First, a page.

Sergio Rosa's Member Blogs
Making games takes time, so based on last week’s events I have to ask “if games already take a lot of time, do you need to make development even more complicated by making it extremely ambitious?”
Making a game bigger doesn’t always equal to making it better. Game development is already complicated enough. I don’t need it to make it even more complicated by designing too much game. In other words, I always remember to KISS.
The best piece of advice I can give to game-making newbies would be: how about not trying to be better than * or if your game will never be as good as *, and simply try to make something different based on your own experience?
It can be interesting to see what happens when you make the game “you wanna make” but you take into consideration what your limitations are, and what limitations you want to impose.
These past years (or so) we’ve had many horror game devs stating that, to make a good horror game, you must take away from the player any gun and combat skills so the player is completely defenseless, like that’s the only way to make a “good” horror game.
“The (*) Open World” is a really small protest game I made for a "personal game jam" this weekend. This game was born as a reaction to an article I read the other day, about a guy and his 3d-printable gun.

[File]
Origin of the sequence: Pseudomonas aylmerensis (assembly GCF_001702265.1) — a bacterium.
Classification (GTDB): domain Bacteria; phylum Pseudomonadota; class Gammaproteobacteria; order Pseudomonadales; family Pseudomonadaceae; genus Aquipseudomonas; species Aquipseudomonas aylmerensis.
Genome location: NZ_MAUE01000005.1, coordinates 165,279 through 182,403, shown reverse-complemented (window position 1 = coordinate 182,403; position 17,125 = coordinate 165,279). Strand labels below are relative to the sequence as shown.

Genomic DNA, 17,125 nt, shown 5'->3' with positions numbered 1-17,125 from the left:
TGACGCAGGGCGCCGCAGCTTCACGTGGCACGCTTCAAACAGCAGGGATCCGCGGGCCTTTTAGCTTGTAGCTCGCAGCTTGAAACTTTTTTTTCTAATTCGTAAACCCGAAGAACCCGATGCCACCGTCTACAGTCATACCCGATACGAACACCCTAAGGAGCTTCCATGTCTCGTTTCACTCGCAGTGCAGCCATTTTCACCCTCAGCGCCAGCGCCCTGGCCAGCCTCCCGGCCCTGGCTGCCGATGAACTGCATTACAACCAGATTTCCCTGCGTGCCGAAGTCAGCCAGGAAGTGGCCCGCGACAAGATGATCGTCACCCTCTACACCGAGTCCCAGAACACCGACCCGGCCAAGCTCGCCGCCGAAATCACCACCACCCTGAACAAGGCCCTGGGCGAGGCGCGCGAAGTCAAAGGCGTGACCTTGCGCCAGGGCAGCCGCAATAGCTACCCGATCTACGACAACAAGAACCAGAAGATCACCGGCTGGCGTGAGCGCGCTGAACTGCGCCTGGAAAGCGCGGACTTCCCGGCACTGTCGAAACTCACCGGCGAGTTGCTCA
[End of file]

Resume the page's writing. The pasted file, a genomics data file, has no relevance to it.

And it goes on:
When I say “unconventional” multiplayer I talk about bringing mechanics usually reserved to single player games into the multiplayer realm, but also bring the multiplayer back into the living room and away from the cold wired world that is the internet.
As someone who's making a game about violence, what happened in Boston yesterday got me thinking about violence yet again. This is not a "game-making" blog post.
If the general public doesn’t care about X male character being too though, rude and joyless, why do they care too much about Lara Croft not being “Croft enough”?
Today I want to talk (or rather, write) about characters and why this matters. In some games, characters are "empty vessels" that players step into, but in other games, characters are something more, and actually important and meaningful.
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